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Battle Of Antietam

September 17, 1862

The first major Civil War engagement on Northern soil, and one of the bloodiest days in American history.

Flushed with his recent victories, Lee was marching into Maryland, and must be met and checked by the remnants of Pope's army and the Army of the Potomac. It is touching to read of the men's joy and renewed confidence when they knew that "Little Mac" was again in command. The magnetism was like that ascribed to Napoleon. Organizing as he proceeded, he marched into Maryland parallel with Lee, who had advanced as far as Frederick. Lee was disappointed by the coolness of his reception, and on the approach of McClellan fell back to Turner's and Crampton's gaps in the South mountain, where he was defeated and driven from the former by Reno's corps, and from the latter by Franklin on 13 and 14 September McClellan was now to encounter the full force of the enemy on Antietam creek, a small tributary of the Potomac, which it joins about seven miles north of Harper's Ferry.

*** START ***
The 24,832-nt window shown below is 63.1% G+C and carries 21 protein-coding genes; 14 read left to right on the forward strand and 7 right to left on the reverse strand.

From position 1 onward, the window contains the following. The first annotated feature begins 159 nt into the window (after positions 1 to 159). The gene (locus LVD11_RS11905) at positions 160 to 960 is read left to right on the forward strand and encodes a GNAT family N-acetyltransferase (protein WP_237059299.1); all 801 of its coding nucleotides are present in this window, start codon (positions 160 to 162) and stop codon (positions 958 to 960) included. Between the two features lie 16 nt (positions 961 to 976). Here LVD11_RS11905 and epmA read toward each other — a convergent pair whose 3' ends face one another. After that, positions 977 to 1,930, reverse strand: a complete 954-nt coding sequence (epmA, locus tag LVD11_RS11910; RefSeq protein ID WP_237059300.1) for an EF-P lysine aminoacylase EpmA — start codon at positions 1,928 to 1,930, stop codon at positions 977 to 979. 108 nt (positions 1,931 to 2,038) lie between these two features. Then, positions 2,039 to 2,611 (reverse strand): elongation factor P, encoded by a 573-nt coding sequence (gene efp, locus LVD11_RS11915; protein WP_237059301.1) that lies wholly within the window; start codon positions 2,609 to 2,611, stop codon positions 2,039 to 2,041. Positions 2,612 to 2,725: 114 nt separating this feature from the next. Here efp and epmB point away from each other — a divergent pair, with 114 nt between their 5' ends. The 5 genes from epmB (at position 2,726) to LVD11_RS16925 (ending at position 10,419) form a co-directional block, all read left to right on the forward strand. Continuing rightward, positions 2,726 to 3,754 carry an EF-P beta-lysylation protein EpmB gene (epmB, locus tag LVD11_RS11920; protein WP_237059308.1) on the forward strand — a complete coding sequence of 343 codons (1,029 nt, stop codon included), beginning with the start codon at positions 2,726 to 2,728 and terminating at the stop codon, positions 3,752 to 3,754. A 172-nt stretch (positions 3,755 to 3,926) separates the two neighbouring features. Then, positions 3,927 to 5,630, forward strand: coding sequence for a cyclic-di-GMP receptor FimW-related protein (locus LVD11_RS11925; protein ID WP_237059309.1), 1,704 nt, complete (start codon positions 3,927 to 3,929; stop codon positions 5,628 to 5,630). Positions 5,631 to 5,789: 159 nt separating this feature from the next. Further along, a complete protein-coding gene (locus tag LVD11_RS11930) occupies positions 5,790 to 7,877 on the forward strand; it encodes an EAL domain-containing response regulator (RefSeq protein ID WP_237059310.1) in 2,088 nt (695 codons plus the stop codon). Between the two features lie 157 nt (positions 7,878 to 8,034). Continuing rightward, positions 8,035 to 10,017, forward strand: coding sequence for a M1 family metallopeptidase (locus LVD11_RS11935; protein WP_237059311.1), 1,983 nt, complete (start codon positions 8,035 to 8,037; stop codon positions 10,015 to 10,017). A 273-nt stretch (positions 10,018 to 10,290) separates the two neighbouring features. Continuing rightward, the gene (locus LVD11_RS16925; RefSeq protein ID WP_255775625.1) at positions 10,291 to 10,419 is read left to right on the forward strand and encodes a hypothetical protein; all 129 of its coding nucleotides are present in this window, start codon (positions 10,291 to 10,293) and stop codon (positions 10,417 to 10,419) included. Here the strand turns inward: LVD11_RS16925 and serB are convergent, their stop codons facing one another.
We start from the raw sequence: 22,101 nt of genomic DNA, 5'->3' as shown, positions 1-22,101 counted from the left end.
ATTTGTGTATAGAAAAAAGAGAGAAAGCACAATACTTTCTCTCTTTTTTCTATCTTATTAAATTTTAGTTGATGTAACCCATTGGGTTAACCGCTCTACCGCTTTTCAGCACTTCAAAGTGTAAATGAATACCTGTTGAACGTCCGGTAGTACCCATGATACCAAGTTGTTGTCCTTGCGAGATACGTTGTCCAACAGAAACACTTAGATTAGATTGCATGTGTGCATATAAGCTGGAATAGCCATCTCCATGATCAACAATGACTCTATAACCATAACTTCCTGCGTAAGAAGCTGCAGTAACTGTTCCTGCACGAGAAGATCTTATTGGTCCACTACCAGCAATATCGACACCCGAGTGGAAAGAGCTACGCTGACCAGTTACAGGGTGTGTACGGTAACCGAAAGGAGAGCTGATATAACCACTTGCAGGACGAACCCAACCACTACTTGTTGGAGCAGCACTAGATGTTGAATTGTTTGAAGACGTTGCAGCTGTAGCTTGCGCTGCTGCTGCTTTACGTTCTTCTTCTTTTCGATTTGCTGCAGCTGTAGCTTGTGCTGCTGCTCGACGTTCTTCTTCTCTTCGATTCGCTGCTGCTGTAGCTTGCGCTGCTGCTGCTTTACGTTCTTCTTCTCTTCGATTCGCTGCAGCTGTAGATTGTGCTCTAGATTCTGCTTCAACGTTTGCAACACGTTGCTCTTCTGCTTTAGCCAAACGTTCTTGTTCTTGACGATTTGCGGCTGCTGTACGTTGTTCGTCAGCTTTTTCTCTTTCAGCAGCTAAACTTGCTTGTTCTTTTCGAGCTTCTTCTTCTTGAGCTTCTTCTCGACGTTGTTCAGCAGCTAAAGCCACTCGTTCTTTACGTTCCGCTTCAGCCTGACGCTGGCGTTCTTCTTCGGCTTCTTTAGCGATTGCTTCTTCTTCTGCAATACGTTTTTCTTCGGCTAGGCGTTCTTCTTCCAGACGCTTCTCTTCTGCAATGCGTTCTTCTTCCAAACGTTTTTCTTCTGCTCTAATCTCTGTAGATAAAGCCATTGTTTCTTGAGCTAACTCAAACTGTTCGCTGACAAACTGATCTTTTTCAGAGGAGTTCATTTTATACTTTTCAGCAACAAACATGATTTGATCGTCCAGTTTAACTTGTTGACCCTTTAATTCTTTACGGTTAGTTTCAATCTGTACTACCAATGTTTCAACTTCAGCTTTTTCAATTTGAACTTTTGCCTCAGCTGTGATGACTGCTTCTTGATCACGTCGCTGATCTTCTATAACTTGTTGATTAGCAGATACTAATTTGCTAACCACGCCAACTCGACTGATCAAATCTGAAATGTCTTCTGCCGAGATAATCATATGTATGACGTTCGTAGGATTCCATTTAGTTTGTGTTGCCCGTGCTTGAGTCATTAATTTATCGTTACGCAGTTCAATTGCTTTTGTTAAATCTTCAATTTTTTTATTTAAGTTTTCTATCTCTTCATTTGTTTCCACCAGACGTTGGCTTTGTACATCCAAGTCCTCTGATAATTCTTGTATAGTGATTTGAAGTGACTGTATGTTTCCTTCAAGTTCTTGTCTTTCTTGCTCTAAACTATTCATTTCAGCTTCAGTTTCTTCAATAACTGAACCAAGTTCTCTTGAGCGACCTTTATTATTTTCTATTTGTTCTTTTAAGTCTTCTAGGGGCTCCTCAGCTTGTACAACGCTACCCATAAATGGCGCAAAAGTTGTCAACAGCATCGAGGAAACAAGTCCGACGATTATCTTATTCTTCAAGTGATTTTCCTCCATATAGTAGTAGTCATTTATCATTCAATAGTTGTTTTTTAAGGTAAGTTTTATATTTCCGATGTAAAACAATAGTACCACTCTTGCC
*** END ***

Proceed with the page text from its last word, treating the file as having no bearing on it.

By the failure of General Miles to fortify Maryland heights, and in spite of the entreaties of McClellan that Harper's Ferry should be abandoned and its garrison added to his army. Jackson captured the post on 13 September and took 11,500 prisoners. He was thus enabled to join forces with Lee at Antietam. On the 16th Lee had only two divisions across the Potomac, but the National army did not come into position till the 17th. McClellan placed Hooker and Mansfield on the right, next came Sumner, with Franklin as a support, Burnside was on the left, and Porter in the centre. Lee had placed his army in the acute angle enclosed by the Potomac and the Antietam on the heights between the two streams, to the right and left of the Boonsboro road, he had posted Long-street and Hill, with Hood on the left. In the centre of the position was the Dunker church, which seemed an objective point for both armies.